- Police Beat
- The Forecaster
PORTLAND — With a new location, a private preschool that admits children with and without special needs hopes to expand its program offerings.
The Children’s Odyssey Preschool, a nonprofit founded in 1992, is moving into the former Reed Elementary School on Homestead Avenue later this summer following a total renovation of the building.
On June 23, Children’s Odyssey will hold live and silent auctions at the Portland Elks Lodge and Event Center, 1945 Congress St., to help raise the approximately $60,000 needed to complete the move, including outfitting classrooms with a variety of special equipment.
At its current location on Davis Farm Road in North Deering, the preschool’s programming options were limited, according to Director Susan Hougaz-McCormick.
But in its new home, Children’s Odyssey plans to establish an infant-toddler program, expand classroom sizes and extend programming hours to accommodate working parents, she said.
The preschool serves 68 children, but with the larger, 16,500-square-foot space it could accommodate up to 124, according to Hougaz-McCormick.
The mission of Children’s Odyssey, she said, is to “successfully integrate children with special needs and the general preschool population, while (also) promoting respect and awareness for individual differences.”
Along with additional programming space, Hougaz-McCormick said the move to the former Reed School will also allow the preschool to “accommodate larger science, dramatic play, library, quiet, manipulative, sensory, and block areas.”
The move will also give the preschool the opportunity to create an indoor room for gross motor skills to address sensory and motor challenges, along with providing additional speech, occupational, and physical therapy rooms.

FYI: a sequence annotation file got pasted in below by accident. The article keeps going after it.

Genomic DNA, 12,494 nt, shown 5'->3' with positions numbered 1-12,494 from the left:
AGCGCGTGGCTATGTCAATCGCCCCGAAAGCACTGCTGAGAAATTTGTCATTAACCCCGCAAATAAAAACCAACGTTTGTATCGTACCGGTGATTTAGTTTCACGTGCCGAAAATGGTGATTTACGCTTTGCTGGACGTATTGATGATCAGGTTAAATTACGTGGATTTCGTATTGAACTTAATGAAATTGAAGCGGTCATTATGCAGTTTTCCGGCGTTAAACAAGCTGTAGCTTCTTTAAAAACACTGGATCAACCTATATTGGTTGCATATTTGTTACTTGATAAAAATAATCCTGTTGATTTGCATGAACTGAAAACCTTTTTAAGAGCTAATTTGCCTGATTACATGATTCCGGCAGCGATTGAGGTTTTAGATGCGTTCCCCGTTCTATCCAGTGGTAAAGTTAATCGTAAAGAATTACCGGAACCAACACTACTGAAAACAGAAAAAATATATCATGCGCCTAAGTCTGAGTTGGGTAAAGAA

In addition, Hougaz-McCormick said, “We will also be able to offer the Portland school system two classrooms in which to house its public pre-K, part of (a) universal pre-kindergarten initiative.”
The Portland Public Schools closed Reed five years ago and turned the 1920s-era building over to the city, which then held a public input process to determine the best reuse for the structure.
Two years ago the Portland City Council gave approval for Developers Collaborative to breathe new life into the two-story, 34,000-square-foot building on 2.5 acres in the Riverton neighborhood.
Hougaz-McCormick said her preschool is special because “our emphasis (is) on the whole child. We teach with the understanding that diversity of culture, background, gender, and physical or cognitive ability is a strength to be celebrated and respected.”
“What is so amazing about (our) preschoolers is that they are incredibly accepting of one another. They take each other’s differences in stride,” she said.
“It’s this capacity of preschoolers to be observant about differences, yet remain appreciative, compassionate, non-judgmental, and accepting that became one of the cornerstones of Children’s Odyssey’s philosophical foundation,” Hougaz-McCormick added.
Currently, she said, Children’s Odyssey is leasing the Reed School from the Developers Collaborative, but the goal is for the preschool to eventually own the building.
A ribbon-cutting celebration is scheduled for Aug. 9, and opening day is scheduled for Sept. 5, Hougaz-McCormick said.
“At the risk of sounding cliche, it really does take a village to raise our children,” she said of asking for the public’s help with Children’s Odyssey fundraising.
“Of course we need the financial support to furnish the classrooms and the playgrounds, yet the auction is only the beginning. We would love for community members to become involved (and) volunteer to share a hobby or talent or read to the children.”
The historic former Reed Elementary School on Homestead Avenue in Portland’s Riverton neighborhood will become home to a private preschool later this summer.